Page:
Wow... what religion prohibits building unshielded reactors?
It's about both cost and risk analysis. If you've got a lot of infrastructure, then you've probably already got a team of decent admins. Adding another server has a very small marginal cost. If you haven't, then the cost is basically the cost of hiring a sysadmin. Even the cheapest full-time sysadmin costs a lot more than you can easily spend with GitHub. Alternatively, you get one of your devs to run it. Now you have a service that is only understood well by one person, where installing security updates (let alone testing them first) is nowhere near that top priority in that person's professional life, and where at even one hour a week spent on sysadmin tasks you're still spending a lot more than an equivalent service from GitHub would cost.
In both of the latter cases, the competition for GitHub isn't a competent and motivated in-house team. It is almost certainly better to run your own infrastructure well, but the competition for GitHub is running your own infrastructure badly and they're a very attractive proposition in that comparison.
Outsourcing things that are not your core competency is not intrinsically bad, the problem is when people outsource things that are their core competency (e.g. software companies deciding to outsource all of the development - it's not a huge step from there to the people working for the outsourcing company to decide to also handle outsourcing management and start up a competitor, with all of the expertise that should be yours), or outsourcing without doing a proper cost-benefit analysis (other than 'oh, look, it's cheaper this quarter!').
If you think outsourcing storage of documents is bad remember that, legal companies, hospitals and so on have been doing this for decades without issues - storing large quantities of paper / microfiche is not their core competency and there are companies that can, due to economies of scale, do it much cheaper. Oh, and if that still scares you, remember that most companies outsource storing all of their money as well...
I have friends who get nauseous simply from the head bobbing in minecraft.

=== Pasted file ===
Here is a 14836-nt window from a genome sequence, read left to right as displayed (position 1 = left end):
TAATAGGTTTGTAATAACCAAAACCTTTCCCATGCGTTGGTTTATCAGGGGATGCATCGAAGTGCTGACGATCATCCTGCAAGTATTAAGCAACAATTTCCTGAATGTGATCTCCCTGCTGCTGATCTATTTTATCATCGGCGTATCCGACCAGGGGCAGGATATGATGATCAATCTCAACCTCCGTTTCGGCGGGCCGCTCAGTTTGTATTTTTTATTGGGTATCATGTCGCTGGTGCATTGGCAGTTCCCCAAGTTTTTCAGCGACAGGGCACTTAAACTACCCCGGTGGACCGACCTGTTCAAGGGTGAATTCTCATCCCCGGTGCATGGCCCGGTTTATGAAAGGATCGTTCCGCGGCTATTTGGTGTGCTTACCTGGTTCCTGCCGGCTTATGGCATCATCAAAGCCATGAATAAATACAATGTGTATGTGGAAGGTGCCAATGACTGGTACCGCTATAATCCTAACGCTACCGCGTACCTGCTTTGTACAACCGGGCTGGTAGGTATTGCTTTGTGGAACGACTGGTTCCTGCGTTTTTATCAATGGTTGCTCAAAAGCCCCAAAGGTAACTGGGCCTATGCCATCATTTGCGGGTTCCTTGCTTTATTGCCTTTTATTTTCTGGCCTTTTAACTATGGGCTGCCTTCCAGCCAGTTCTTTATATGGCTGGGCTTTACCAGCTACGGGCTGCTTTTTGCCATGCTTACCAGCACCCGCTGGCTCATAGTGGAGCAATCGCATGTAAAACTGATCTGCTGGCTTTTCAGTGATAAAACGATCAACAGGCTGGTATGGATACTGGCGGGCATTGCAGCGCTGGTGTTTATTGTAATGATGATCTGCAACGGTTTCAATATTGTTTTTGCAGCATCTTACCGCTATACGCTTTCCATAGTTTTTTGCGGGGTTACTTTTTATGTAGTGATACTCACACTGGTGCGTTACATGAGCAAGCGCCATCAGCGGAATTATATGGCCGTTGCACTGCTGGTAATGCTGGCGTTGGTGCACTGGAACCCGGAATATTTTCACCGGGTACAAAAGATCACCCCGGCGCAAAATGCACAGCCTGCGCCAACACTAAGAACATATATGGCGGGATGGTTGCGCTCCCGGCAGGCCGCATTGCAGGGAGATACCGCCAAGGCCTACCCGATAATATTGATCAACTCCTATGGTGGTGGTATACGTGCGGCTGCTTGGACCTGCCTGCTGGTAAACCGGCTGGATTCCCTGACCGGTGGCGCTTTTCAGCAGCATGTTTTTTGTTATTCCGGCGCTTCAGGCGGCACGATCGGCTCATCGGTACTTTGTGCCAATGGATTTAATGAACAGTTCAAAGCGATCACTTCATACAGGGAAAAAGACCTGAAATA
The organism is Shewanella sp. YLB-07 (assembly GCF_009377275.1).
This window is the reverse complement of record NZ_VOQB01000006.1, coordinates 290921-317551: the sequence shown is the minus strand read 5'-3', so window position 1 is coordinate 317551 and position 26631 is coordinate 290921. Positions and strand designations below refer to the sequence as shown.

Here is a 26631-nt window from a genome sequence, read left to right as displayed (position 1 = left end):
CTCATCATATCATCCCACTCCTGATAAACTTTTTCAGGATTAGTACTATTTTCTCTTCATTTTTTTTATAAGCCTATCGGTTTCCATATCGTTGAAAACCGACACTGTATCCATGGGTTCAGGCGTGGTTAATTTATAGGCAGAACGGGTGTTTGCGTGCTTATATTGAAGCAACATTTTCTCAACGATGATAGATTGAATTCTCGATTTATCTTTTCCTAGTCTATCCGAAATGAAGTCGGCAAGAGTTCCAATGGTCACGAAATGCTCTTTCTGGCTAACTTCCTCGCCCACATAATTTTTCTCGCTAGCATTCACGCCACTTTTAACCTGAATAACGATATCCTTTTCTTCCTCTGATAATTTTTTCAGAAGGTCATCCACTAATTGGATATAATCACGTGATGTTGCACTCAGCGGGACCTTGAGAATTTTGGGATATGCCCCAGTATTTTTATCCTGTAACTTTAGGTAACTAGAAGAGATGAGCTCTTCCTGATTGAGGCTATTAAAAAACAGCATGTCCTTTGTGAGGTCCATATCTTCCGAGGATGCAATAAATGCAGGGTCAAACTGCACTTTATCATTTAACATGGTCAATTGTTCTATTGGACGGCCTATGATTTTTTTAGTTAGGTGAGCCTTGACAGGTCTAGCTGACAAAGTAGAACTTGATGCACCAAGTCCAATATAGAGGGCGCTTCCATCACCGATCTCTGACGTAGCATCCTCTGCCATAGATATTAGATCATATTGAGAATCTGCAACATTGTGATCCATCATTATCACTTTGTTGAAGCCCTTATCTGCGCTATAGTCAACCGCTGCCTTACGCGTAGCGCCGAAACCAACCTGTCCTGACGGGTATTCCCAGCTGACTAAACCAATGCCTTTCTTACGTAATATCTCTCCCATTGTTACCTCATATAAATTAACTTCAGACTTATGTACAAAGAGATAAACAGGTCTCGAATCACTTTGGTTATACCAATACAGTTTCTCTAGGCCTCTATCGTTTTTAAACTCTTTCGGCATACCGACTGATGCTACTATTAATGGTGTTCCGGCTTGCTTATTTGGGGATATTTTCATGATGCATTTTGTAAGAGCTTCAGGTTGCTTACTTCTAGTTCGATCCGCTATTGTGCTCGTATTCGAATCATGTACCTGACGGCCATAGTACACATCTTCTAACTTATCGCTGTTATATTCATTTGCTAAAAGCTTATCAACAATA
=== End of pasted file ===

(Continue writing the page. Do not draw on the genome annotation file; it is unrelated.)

There are a lot of people who get nauseous from VR.
There are a lot of people who get headaches from VR.
It's still a very real thing
Unless you are a person that gets sick from VR or have formally studied it, I don't think you can speak to that with even as a good a basis in reality as the parent poster.
One should wake when one wakes. One should spend at least the 1st half hour wordlessly. Then, only after sitting in the sun for a few minutes should they begin purposeful activities such as preparing for work.
If you're using an alarm clock and/or lights in the morning to start your day at an unseemly hour, you too are using technology to warp the natural order of life.
Night is when thoughts run deep and great ideas arise.
In many places in the U.S., pulse dialing still works.
I'm on the do-not-call list, so the call is illegal. If the 'product' or 'service' is fraudulent, then the call is illegal. If the call is a robocall, then it is illegal (with few exceptions).
If you want to learn the true character of the people calling you, make a click on the line so it sounds like you hung up. After they have heaped abuse upon you (thinking you can't hear them), ask them to repeat it and listen to them swallowing their own tongue as they hang up.
So you personally choose to flagellate yourself daily so you figure that gives you the moral right to expect it of everyone else? I choose to stay up late. Why don't you quit being a lazy bum and stay up too?
Imagine your delight if someone breezed in and dragged you out of bed at 3:00 A.M. every day and expected you to be not just coherent but actually enthusiastic.
"An open mind has but one disadvantage: it collects dirt." -- a saying at RPI